President Duterte hailed the recent killing of 32 drug suspects in a 24-hour police crackdown, the highest death toll in a single day in his administration’s anti-drug war.

“That’s beautiful. If we can only kill 32 every day, then maybe we can reduce what ails this country,” Duterte said on Wednesday.

According to police statistics, more than 3,000 suspects have been killed in anti-drug operations since Duterte became president on June 30, 2016.

Source: News agencies

Click the link to access the interview of the witnesses and Kian’s father:

Discovering San Agustin Museum in Intramuros


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Here are the things I learned while touring San Agustin Museum (which is right beside San Agustin Church) in Intramuros. These tidbits of knowledge are not arranged in any particular order.

1) British raiders took the ivory hands of the 15-18th C statues, and according to our guide, rumor has it that these sacred ivory pieces are on display in some British museums.

2) Juan Luna, the genius behind the Spolarium, is entombed here. Hmmm … I wonder if he roams the adjacent San Agustin church at night ….

3) The ceiling design of San Agustin church was painted using a lost Italian technique. Yes, those designs were not really chiseled on there, and yet, they look like they were, right? How cool is that? You could see the same painting technique on some of the wall designs too.

4) The Zobel de Ayala clan, one of the most influential and powerful families in the entire archipelago since Spanish times, has their chapel inside the church proper itself. According to our guide, they believe that their souls will ascend to heaven faster this way.

5) The original vestments worn by the priests during the 18th C are also on-display here. These garments are so precious because they are embroidered with exquisite designs that were painstakingly created using real gold threads. Most of these historic garments were, again, unfortunately taken by British raiders. Our guide told us that these lost vestments even had precious gems sewn into them. Wow! Hey, shouldn’t they return those to us?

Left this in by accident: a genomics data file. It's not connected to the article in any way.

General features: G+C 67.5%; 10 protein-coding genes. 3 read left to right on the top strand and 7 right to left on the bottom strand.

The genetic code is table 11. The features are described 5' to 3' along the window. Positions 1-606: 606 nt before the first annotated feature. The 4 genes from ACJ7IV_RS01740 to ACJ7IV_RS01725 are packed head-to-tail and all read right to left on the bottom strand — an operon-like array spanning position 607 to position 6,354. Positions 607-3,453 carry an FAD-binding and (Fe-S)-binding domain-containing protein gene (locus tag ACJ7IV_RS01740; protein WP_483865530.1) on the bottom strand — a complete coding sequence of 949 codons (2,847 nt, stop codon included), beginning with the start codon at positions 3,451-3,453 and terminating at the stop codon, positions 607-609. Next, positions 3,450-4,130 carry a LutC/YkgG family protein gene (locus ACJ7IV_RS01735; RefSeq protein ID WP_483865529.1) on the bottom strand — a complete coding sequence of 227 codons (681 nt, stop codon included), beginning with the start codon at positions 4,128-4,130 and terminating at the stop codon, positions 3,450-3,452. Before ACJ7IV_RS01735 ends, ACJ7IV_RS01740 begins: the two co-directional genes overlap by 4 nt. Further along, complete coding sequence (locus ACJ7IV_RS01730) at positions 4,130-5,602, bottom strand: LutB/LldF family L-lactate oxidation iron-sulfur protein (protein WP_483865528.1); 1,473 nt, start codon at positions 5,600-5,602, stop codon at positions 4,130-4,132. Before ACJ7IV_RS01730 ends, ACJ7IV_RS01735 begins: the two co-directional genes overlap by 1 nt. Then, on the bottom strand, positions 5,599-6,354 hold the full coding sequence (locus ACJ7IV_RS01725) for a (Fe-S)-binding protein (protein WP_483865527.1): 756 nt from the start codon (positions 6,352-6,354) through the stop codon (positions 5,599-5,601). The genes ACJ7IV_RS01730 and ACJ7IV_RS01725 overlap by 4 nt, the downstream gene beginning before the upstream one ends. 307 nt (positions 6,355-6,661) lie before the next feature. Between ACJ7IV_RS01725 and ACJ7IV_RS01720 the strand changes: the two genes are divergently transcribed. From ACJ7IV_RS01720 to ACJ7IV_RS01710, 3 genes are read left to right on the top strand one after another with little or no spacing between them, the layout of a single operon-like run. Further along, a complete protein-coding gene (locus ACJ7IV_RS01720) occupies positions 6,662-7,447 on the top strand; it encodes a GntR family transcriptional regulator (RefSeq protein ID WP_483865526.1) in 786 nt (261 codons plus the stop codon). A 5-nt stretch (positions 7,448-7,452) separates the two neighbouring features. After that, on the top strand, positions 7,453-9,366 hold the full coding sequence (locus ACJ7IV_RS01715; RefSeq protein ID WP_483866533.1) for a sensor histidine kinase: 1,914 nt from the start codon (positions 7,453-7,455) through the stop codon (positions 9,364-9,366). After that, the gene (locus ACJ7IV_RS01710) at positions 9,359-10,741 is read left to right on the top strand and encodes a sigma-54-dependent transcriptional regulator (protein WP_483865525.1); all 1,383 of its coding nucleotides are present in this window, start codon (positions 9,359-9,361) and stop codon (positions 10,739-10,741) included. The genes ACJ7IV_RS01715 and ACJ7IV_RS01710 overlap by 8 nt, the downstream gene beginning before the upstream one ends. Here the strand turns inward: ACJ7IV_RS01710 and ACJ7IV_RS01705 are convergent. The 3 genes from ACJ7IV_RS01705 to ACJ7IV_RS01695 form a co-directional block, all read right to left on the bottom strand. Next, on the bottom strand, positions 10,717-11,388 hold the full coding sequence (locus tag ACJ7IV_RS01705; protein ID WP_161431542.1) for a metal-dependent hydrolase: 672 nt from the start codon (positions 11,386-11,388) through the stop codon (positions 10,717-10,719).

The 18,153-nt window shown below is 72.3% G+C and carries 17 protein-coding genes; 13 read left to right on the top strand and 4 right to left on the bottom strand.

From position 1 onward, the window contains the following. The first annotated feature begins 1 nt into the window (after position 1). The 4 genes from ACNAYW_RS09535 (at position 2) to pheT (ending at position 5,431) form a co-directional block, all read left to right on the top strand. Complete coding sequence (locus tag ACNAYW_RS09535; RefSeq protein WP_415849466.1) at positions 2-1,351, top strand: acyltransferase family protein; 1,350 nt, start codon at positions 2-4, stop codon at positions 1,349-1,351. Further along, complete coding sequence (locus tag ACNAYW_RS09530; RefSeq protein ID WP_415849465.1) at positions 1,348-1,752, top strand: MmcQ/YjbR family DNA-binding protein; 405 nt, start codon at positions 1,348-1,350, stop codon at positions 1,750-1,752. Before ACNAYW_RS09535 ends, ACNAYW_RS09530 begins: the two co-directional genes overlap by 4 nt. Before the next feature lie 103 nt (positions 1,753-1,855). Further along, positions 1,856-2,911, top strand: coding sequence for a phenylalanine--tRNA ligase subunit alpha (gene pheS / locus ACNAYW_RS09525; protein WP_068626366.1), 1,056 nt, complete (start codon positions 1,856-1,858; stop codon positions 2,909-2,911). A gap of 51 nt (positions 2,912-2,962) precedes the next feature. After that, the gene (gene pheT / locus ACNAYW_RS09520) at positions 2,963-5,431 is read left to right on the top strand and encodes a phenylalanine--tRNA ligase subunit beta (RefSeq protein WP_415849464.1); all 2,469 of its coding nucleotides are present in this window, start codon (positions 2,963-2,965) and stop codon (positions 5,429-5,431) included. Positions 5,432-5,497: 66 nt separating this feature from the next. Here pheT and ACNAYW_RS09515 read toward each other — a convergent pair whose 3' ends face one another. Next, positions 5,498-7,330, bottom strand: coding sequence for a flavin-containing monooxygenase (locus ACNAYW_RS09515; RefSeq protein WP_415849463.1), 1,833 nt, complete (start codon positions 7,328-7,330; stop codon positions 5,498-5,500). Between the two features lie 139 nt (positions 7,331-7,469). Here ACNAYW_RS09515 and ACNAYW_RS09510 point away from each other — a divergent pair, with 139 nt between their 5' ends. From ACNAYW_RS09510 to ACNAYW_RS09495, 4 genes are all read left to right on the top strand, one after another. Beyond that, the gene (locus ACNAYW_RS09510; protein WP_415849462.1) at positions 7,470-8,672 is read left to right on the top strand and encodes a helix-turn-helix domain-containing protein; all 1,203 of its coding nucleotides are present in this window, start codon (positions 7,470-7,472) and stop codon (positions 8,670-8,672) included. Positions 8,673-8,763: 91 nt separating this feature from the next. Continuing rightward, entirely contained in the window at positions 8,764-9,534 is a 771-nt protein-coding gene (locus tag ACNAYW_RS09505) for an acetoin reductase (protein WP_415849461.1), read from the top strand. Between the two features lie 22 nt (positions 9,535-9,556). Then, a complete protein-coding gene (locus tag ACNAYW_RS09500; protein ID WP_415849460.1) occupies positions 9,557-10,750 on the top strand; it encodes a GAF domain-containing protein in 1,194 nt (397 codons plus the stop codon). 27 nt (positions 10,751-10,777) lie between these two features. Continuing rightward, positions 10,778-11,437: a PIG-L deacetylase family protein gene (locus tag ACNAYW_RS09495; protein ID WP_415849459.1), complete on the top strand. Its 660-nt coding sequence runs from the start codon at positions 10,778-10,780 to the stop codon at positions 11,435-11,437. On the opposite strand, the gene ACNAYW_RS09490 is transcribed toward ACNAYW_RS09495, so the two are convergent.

6) Now, this information kinda made my jaw dropped — Miguel Lopez De Legazpi’s earthly remains is enshrined inside the church. Legazpi is the first governor of the Philippines, and if I’m not mistaken, he had a blood compact with Datu Sikatuna. I knew he died of a heart attack, but I didn’t know that his final resting place is inside San Agustin church.

7) There is an underground passage connecting the church to Fort Santiago. Our guide also tells us that most of the major structures in Intramuros are interconnected underground via these old passages. I took a peek through the bars and it made me feel kinda creepy. It felt like someone was staring back at me from the darkness. Okay, moving on now 😄

8) The 18th C bamboo organ is still working and is being kept in the balcony, the same place where the choir used to sing during mass. The whole area was closed off during the time of our visit, and so I was unable to take a picture of it up-close. If you look at the picture below, you can see the organ at the right side.

9) A couple of 15th C Bibles in Latin with illustrations are being preserved as part of the collection.

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) One enters and exits the museum via the “Door of Love”. The guide pointed out the carved out heart in the middle of the door, which was impressive when you look at it closely. But wait, I just want to clarify though, I wasn’t really paying attention here, because I was so busy looking at other stuff, but I do believe the guide called it the “Door of Love”. If I’m wrong, pls don’t call me a moron, and just kindly correct me on this 😊❤️✌🏻❤️😊 I mean, spread love, right? ❤️😊❤️

My feet were killing me after an hour or so of touring the place, so I needed to sit down and rest. I wasn’t able to finish the tour ☹️ I’ve been told the whole church, including the seminary inside, measures 2.2 hectares. So wow, I definitely have to go back there again and check everything out. Anyway, I hope you guys found this informative. 😊